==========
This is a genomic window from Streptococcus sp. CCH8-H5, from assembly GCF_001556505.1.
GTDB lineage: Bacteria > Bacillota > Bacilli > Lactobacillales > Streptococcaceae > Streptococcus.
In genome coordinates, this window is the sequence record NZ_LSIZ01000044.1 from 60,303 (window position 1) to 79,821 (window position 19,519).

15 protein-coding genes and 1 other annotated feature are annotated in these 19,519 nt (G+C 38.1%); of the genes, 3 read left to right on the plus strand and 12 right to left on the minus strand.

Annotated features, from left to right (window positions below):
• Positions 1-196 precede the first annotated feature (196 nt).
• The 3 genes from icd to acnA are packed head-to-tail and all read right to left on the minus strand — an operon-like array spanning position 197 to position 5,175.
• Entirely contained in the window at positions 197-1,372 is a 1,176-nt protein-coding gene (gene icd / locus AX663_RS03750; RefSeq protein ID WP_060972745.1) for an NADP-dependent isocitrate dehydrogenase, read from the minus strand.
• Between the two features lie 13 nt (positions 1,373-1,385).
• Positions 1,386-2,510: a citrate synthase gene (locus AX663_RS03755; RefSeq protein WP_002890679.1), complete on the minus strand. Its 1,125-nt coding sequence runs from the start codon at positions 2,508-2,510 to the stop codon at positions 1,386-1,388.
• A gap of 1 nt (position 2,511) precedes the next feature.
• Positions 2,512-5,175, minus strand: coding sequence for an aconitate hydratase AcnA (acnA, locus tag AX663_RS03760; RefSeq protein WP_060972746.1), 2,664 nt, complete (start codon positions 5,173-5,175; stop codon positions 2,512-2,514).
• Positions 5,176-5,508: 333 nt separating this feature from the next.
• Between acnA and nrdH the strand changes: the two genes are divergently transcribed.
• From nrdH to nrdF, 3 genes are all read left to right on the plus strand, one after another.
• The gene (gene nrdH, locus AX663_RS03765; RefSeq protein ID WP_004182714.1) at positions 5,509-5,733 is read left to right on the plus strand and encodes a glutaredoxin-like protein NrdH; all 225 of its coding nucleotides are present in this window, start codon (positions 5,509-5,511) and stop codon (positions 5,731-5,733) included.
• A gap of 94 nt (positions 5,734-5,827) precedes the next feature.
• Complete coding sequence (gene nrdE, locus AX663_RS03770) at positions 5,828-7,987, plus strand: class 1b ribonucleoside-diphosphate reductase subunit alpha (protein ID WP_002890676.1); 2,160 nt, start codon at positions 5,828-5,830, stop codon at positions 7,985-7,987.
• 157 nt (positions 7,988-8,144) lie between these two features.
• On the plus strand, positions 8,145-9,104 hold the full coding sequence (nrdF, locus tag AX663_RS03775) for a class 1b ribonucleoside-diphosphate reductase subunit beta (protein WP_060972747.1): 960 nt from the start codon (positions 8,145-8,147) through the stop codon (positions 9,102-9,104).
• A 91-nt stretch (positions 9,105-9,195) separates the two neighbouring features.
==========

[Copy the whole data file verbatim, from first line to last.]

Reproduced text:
This is a genomic window from Streptococcus sp. CCH8-H5, from assembly GCF_001556505.1.
GTDB lineage: Bacteria > Bacillota > Bacilli > Lactobacillales > Streptococcaceae > Streptococcus.
In genome coordinates, this window is the sequence record NZ_LSIZ01000044.1 from 60,303 (window position 1) to 79,821 (window position 19,519).

15 protein-coding genes and 1 other annotated feature are annotated in these 19,519 nt (G+C 38.1%); of the genes, 3 read left to right on the plus strand and 12 right to left on the minus strand.

Annotated features, from left to right (window positions below):
• Positions 1-196 precede the first annotated feature (196 nt).
• The 3 genes from icd to acnA are packed head-to-tail and all read right to left on the minus strand — an operon-like array spanning position 197 to position 5,175.
• Entirely contained in the window at positions 197-1,372 is a 1,176-nt protein-coding gene (gene icd / locus AX663_RS03750; RefSeq protein ID WP_060972745.1) for an NADP-dependent isocitrate dehydrogenase, read from the minus strand.
• Between the two features lie 13 nt (positions 1,373-1,385).
• Positions 1,386-2,510: a citrate synthase gene (locus AX663_RS03755; RefSeq protein WP_002890679.1), complete on the minus strand. Its 1,125-nt coding sequence runs from the start codon at positions 2,508-2,510 to the stop codon at positions 1,386-1,388.
• A gap of 1 nt (position 2,511) precedes the next feature.
• Positions 2,512-5,175, minus strand: coding sequence for an aconitate hydratase AcnA (acnA, locus tag AX663_RS03760; RefSeq protein WP_060972746.1), 2,664 nt, complete (start codon positions 5,173-5,175; stop codon positions 2,512-2,514).
• Positions 5,176-5,508: 333 nt separating this feature from the next.
• Between acnA and nrdH the strand changes: the two genes are divergently transcribed.
• From nrdH to nrdF, 3 genes are all read left to right on the plus strand, one after another.
• The gene (gene nrdH, locus AX663_RS03765; RefSeq protein ID WP_004182714.1) at positions 5,509-5,733 is read left to right on the plus strand and encodes a glutaredoxin-like protein NrdH; all 225 of its coding nucleotides are present in this window, start codon (positions 5,509-5,511) and stop codon (positions 5,731-5,733) included.
• A gap of 94 nt (positions 5,734-5,827) precedes the next feature.
• Complete coding sequence (gene nrdE, locus AX663_RS03770) at positions 5,828-7,987, plus strand: class 1b ribonucleoside-diphosphate reductase subunit alpha (protein ID WP_002890676.1); 2,160 nt, start codon at positions 5,828-5,830, stop codon at positions 7,985-7,987.
• 157 nt (positions 7,988-8,144) lie between these two features.
• On the plus strand, positions 8,145-9,104 hold the full coding sequence (nrdF, locus tag AX663_RS03775) for a class 1b ribonucleoside-diphosphate reductase subunit beta (protein WP_060972747.1): 960 nt from the start codon (positions 8,145-8,147) through the stop codon (positions 9,102-9,104).
• A 91-nt stretch (positions 9,105-9,195) separates the two neighbouring features.